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I really like my Garrard 301..... I had a nice VPI Aries before this and have compared it in my system to a couple of others in the 3-6k range - I have always preferred my Garrard. I would really like to hear it up against some of the pricier stuff (i.e. Raven AC, GPA Monaco, etc.). It's most definitely a bit noisier, but it is also very musical and has a great sense of drama and flow that others have not matched.
OTOH, I would like to totally max the Garrard out (almost there now) with a Shindo platter/ bearing and a good PS.
No question in my mind about the superior return on investment found in vintage turntables. While modern belt-drive tables may compete in the area of ultimate performance, they do not compete at all in "bang for the buck" comparisons.
In the days when my Technics SL-1000 MK II was developed, Technics had a huge volume of mass market turntable sales to fund the R&D needed for such a design and perhaps a million radio stations to sell it to worldwide. Nowadays, no manufacturer in his right mind would invest that level of funding in a project that might, if lucky, sell a couple of hundred units. It just doesn't make any business sense.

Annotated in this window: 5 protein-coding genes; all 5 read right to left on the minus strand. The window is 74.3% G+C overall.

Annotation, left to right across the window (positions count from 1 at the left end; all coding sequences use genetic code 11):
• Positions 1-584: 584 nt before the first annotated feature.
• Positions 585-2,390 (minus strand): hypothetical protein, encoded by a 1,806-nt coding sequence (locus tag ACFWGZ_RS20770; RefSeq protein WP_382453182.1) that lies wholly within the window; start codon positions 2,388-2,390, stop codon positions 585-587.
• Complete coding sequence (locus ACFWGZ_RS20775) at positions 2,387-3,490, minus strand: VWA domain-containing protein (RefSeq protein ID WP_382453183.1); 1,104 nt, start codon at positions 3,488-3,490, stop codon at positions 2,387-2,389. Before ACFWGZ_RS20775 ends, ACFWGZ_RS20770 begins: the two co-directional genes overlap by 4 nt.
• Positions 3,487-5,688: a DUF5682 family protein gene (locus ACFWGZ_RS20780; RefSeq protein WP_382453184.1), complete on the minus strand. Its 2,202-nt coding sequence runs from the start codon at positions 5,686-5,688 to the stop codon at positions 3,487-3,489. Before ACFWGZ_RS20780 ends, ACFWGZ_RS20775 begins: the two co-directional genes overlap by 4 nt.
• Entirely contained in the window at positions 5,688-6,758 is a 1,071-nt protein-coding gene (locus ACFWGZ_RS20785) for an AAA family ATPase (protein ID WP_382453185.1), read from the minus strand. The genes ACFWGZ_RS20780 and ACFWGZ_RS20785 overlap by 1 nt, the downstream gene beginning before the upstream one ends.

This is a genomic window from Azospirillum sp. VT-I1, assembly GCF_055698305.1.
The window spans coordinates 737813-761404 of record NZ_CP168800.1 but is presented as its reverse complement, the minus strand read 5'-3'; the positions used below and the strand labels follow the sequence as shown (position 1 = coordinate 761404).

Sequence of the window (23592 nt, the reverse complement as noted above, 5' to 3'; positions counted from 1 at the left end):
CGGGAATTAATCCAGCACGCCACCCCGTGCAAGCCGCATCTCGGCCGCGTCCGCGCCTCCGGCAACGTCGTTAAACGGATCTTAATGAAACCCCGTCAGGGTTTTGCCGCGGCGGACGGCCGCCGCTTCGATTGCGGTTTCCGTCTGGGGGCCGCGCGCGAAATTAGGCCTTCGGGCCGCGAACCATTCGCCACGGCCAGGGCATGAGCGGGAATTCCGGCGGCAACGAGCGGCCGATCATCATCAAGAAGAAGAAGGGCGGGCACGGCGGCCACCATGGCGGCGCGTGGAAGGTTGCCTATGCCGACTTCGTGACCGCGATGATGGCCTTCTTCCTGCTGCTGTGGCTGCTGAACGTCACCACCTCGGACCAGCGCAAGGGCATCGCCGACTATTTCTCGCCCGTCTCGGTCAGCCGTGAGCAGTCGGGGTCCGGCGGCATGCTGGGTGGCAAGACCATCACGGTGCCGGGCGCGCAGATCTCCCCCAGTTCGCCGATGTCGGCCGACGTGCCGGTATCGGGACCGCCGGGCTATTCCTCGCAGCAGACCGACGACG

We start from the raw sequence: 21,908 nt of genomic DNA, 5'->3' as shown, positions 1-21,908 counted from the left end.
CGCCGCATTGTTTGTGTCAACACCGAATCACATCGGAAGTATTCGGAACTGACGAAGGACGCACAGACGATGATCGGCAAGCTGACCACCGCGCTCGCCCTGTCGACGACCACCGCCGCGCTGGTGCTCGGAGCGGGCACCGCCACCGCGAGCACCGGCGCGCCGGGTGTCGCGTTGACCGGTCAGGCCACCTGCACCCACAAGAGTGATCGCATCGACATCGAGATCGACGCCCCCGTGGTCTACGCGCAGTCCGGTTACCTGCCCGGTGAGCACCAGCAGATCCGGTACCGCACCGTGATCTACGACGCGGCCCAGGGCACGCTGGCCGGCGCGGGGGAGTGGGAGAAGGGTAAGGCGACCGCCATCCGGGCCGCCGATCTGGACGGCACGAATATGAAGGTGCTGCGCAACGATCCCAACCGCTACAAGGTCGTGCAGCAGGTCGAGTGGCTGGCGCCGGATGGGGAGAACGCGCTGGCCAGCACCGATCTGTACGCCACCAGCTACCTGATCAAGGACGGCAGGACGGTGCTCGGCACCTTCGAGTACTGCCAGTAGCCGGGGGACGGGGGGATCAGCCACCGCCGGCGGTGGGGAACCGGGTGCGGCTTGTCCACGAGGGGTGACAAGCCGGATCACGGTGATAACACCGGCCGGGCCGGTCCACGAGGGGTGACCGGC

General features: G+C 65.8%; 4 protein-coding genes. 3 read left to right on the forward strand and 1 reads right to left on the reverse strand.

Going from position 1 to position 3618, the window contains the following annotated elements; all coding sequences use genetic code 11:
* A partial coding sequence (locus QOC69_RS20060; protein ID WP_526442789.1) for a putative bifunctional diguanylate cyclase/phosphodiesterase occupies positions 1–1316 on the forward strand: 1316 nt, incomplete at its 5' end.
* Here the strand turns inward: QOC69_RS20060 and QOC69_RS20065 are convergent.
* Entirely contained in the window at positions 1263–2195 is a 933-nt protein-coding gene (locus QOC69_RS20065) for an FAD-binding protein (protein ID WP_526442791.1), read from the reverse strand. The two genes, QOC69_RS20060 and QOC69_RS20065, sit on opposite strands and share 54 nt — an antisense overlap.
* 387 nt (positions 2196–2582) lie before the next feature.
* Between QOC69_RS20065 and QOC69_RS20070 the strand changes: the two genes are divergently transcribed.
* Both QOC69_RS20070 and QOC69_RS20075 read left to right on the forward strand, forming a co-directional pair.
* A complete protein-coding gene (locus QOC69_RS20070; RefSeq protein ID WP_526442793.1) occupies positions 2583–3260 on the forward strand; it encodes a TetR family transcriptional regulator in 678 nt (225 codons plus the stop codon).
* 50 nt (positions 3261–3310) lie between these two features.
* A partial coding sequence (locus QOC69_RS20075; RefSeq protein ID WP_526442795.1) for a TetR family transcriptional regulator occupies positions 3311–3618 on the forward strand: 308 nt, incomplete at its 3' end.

Some older ones come close to the modern. I have a VPI rig, $6K worth, with all the tweaks. I also have some older TT's, various Sony and Denon. One Sony often comes close to the VPI, it is 800 biotracer with a grace ruby red, lateral tracking. For friends new to vinyl, I suggest the Denon 47F, which is fully audtomated and with the right cartridge, will sound great. The automated arm on the latter prevents user induced cartridge failure. No need to spend ten times as much.
I think it all depends on the tt's being compared. No blanket statement like vintage beats modern, or modern beats vintage is true.
While it may be true that some of the vintage idler arm tables beat some of the modern tables, I doubt they beat them all. A direct comparison of the tt's in the same system is the only means to a worthwhile judgement.
Having said that, my VPI Scoutmaster (Valhalla tonearm wiring, Dynavector 20xl, SDS) sounds much better than my Harman Kardon T60 or totally modded Thorens TD160 (every mod I've seen on the web, plus 3" solid cherry plinth, stock arm and modded Rega RB20-Incognito wiring, Pete Riggle arm stub and counterweight, all new internal wiring with IEC).
I would love to do a direct comparison to a Garrard 301. If anyone living in the Ann Arbor, Mi area is up to one, throw me an email
I set out last year to upgrade a 20 year old high end deck. After the dust settled I am listening to a 30 year old one. Go figure... If you want to do a little work and reep great reward for small $$ rebuild a Lenco or a Rek o Kut, or any other early quality idler. If you have the bucs and no desire to tinker, go with a Garrard and have it rebuilt.
This question is still relevant 10 years later :-)
I have owned my 1979 vintage Pioneer Exclusive P3 for 9 years next week. Its never missed a beat and sounding superb coupled with a Lyra Etna SL.